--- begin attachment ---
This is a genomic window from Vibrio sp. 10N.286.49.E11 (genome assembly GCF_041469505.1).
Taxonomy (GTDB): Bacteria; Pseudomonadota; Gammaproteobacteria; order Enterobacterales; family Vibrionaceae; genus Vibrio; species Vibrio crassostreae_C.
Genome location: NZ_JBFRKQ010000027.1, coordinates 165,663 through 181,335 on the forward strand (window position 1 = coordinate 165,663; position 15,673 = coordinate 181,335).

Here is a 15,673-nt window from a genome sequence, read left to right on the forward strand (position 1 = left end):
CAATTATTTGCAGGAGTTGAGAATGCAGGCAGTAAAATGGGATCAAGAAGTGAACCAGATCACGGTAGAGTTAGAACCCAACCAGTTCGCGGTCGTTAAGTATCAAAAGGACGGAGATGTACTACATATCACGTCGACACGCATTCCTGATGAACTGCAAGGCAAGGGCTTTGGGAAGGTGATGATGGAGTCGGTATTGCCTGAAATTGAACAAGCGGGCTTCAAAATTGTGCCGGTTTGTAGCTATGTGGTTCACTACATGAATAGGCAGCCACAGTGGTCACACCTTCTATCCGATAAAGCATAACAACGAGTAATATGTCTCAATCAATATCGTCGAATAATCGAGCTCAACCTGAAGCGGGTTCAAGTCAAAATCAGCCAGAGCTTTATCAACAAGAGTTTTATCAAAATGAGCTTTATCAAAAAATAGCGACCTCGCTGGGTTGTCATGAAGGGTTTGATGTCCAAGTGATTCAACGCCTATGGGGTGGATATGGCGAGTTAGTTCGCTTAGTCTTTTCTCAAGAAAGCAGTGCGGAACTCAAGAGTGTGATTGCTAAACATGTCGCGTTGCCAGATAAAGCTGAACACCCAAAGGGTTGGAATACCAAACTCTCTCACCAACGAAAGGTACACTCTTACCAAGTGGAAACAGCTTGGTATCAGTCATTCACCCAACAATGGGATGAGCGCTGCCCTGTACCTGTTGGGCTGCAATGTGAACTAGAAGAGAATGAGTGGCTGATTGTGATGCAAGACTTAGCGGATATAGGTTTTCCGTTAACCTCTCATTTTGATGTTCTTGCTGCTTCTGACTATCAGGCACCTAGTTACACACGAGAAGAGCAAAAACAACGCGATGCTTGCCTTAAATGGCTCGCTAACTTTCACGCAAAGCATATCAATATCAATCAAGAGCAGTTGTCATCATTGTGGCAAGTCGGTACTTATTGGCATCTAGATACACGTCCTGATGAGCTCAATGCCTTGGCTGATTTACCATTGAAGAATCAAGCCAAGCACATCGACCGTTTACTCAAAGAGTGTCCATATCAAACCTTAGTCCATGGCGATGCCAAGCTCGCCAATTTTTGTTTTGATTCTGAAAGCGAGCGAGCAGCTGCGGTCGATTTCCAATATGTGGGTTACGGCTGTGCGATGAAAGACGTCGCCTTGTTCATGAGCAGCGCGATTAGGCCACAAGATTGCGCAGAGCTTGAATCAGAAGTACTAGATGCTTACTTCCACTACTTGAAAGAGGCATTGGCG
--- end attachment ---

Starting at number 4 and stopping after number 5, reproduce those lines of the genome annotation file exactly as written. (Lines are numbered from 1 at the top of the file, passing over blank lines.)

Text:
Here is a 15,673-nt window from a genome sequence, read left to right on the forward strand (position 1 = left end):
CAATTATTTGCAGGAGTTGAGAATGCAGGCAGTAAAATGGGATCAAGAAGTGAACCAGATCACGGTAGAGTTAGAACCCAACCAGTTCGCGGTCGTTAAGTATCAAAAGGACGGAGATGTACTACATATCACGTCGACACGCATTCCTGATGAACTGCAAGGCAAGGGCTTTGGGAAGGTGATGATGGAGTCGGTATTGCCTGAAATTGAACAAGCGGGCTTCAAAATTGTGCCGGTTTGTAGCTATGTGGTTCACTACATGAATAGGCAGCCACAGTGGTCACACCTTCTATCCGATAAAGCATAACAACGAGTAATATGTCTCAATCAATATCGTCGAATAATCGAGCTCAACCTGAAGCGGGTTCAAGTCAAAATCAGCCAGAGCTTTATCAACAAGAGTTTTATCAAAATGAGCTTTATCAAAAAATAGCGACCTCGCTGGGTTGTCATGAAGGGTTTGATGTCCAAGTGATTCAACGCCTATGGGGTGGATATGGCGAGTTAGTTCGCTTAGTCTTTTCTCAAGAAAGCAGTGCGGAACTCAAGAGTGTGATTGCTAAACATGTCGCGTTGCCAGATAAAGCTGAACACCCAAAGGGTTGGAATACCAAACTCTCTCACCAACGAAAGGTACACTCTTACCAAGTGGAAACAGCTTGGTATCAGTCATTCACCCAACAATGGGATGAGCGCTGCCCTGTACCTGTTGGGCTGCAATGTGAACTAGAAGAGAATGAGTGGCTGATTGTGATGCAAGACTTAGCGGATATAGGTTTTCCGTTAACCTCTCATTTTGATGTTCTTGCTGCTTCTGACTATCAGGCACCTAGTTACACACGAGAAGAGCAAAAACAACGCGATGCTTGCCTTAAATGGCTCGCTAACTTTCACGCAAAGCATATCAATATCAATCAAGAGCAGTTGTCATCATTGTGGCAAGTCGGTACTTATTGGCATCTAGATACACGTCCTGATGAGCTCAATGCCTTGGCTGATTTACCATTGAAGAATCAAGCCAAGCACATCGACCGTTTACTCAAAGAGTGTCCATATCAAACCTTAGTCCATGGCGATGCCAAGCTCGCCAATTTTTGTTTTGATTCTGAAAGCGAGCGAGCAGCTGCGGTCGATTTCCAATATGTGGGTTACGGCTGTGCGATGAAAGACGTCGCCTTGTTCATGAGCAGCGCGATTAGGCCACAAGATTGCGCAGAGCTTGAATCAGAAGTACTAGATGCTTACTTCCACTACTTGAAAGAGGCATTGGCG